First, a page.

sample <- GetSample(n, s)
  search_res <- SurSearch_s(
    y = sample$y, x = sample$z, numTargets = 2,
    xSizes = xSizes, counts = xCounts,
    yGroups = yGroups,
    searchSigMaxIter = 1,
    searchSigMaxProb = 0.1,
    searchItems = searchItems,
    measureOptions = measureOptions,
    modelCheckItems = checkItems,
    searchOptions = GetSearchOptions(printMsg = FALSE),
    savePre = NULL
  result_sum <- summary(search_res, y = sample$y, x = sample$z, test = FALSE, printMsg = FALSE)
  if (i < 0) {
    return(list(search_res = search_res, result_sum = result_sum))
  j <- 0
  for (mea in c("aic", "sic", "rmse", "crps")) {
    j <- j + 1
    h <- helper_GetIndices(search_res[[mea]], result_sum[[mea]])
    res$model[[i, j]] <- res$model[[i, j]] + GetScore(h$model1, h$model2)
    res$inclusion[[i, j]] <- res$inclusion[[i, j]] + GetScore(h$inclusion1, h$inclusion2)

Finally, we run the simulation:

simCount <- 2
sur_sim_res <- list()
for (n in sampleSizes) {
  res <- list(model = matrix(0, length(sMultipliers), length(measureNames),
                             dimnames = list(paste0("sigma=", sMultipliers), measureNames)
  res$inclusion <- res$model
  i <- 0
  for (s in sMultipliers) {
    i <- i + 1
    for (iter in seq(1, simCount)) {
      seedi <- seed + iter
      measureOptions$seed <- seedi
      measureOptions$simFixSize <- 6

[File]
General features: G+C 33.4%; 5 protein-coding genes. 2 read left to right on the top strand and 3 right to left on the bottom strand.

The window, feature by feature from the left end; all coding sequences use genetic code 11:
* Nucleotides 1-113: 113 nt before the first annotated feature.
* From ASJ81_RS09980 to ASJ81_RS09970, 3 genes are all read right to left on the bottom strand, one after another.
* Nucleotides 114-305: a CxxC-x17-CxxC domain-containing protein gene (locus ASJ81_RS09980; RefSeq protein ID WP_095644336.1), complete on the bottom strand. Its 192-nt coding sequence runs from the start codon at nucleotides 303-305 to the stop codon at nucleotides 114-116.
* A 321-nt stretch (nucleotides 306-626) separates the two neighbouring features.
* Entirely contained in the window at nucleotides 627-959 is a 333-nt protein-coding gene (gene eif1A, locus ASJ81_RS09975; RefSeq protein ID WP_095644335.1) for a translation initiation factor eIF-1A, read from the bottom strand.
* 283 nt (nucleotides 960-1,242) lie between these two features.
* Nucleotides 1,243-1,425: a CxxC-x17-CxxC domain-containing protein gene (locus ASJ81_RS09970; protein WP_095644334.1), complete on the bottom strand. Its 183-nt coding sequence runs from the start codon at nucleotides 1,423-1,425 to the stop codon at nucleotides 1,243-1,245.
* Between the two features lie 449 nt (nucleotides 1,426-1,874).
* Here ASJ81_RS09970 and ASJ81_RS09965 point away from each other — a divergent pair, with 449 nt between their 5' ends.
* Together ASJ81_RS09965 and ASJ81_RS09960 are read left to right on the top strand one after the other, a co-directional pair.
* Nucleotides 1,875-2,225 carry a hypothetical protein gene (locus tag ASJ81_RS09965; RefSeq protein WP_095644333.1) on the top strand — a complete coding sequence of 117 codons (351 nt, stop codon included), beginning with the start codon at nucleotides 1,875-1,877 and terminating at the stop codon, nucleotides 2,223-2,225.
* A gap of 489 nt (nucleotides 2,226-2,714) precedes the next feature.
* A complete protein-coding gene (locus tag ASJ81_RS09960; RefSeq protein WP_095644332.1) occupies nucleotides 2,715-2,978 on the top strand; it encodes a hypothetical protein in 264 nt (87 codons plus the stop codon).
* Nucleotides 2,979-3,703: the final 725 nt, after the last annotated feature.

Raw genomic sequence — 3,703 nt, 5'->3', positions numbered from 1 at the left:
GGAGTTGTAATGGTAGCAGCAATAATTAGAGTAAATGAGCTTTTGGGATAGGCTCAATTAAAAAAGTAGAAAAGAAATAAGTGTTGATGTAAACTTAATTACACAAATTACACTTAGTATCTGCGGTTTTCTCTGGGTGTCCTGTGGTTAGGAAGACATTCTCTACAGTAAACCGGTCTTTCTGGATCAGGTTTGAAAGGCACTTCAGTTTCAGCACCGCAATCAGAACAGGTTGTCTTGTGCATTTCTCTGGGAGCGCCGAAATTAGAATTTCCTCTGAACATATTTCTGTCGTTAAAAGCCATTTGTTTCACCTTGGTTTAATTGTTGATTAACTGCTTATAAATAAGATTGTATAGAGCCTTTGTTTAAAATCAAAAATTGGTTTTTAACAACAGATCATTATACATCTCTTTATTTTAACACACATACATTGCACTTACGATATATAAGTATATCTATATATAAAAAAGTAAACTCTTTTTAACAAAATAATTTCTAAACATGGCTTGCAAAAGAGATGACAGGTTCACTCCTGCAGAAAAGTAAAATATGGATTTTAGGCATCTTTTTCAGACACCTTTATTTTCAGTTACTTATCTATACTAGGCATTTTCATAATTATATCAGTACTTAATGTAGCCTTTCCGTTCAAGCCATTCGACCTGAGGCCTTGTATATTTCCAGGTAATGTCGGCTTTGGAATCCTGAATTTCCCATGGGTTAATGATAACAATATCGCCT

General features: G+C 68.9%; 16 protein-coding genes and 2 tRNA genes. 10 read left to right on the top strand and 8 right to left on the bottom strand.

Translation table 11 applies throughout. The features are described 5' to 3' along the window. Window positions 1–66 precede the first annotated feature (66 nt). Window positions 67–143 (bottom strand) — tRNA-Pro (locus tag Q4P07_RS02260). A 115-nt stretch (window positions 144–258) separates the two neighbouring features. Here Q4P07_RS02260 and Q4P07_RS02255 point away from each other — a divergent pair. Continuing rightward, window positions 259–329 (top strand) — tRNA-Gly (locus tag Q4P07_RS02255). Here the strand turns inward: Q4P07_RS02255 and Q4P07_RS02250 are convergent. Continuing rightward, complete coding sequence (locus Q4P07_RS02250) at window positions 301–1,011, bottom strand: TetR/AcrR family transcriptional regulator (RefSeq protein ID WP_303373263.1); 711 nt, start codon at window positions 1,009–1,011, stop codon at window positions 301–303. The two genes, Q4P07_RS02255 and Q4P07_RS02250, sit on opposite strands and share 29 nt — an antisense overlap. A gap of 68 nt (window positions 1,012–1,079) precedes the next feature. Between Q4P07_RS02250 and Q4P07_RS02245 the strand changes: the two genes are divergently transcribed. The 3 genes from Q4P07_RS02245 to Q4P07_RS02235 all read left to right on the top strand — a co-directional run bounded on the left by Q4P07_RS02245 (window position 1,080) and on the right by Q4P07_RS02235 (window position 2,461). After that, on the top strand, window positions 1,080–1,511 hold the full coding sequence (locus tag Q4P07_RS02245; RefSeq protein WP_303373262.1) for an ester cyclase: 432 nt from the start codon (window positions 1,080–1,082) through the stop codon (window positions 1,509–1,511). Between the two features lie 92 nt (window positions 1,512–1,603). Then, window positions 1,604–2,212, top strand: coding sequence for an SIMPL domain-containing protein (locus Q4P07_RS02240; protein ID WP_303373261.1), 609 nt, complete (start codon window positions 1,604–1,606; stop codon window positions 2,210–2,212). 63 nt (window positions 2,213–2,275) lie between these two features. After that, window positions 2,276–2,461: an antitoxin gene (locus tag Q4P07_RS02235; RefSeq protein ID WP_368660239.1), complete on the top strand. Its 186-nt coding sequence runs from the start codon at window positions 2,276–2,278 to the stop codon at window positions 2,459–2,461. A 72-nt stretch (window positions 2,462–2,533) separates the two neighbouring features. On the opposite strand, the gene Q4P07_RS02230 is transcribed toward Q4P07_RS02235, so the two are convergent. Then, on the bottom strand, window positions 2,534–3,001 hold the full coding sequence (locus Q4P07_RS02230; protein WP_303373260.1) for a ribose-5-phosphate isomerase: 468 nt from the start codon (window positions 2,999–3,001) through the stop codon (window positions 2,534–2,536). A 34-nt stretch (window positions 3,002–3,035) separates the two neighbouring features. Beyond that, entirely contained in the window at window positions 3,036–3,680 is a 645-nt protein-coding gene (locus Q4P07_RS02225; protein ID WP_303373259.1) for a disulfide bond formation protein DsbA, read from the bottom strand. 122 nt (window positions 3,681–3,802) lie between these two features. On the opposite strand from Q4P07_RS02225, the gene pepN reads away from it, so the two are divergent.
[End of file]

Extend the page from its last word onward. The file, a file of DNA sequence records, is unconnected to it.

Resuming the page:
measureOptions$trainRatio <- 0.75
      searchItems <- GetSearchItems(model = TRUE, type1 = FALSE, bestK = 10, inclusion = TRUE)
      res <- SampleAndEstimate(
        i, res, n, s, xSizes, xCounts, yGroups, measureOptions,
        searchItems, NULL
  res$model <- res$model / simCount
  res$inclusion <- res$inclusion / simCount
  sur_sim_res[[length(sur_sim_res) + 1]] <- list(n = n, sMultipliers = sMultipliers, res = res)

You can increase the number of simulations (We choose a small number to decrease the computation time). Note that for each n\(\in\)sampleSizes and each s\(\in\)sMultipliers, we sample and estimate 2 times. This is relatively time-consuming.


Comparing the performance of different measures in selecting the true explanatory variables can be interesting. Therefore, in the following plot we draw the scores of the best models:

Scores in finding the true model (n=30, 50)Scores in finding the true model (n=30, 50)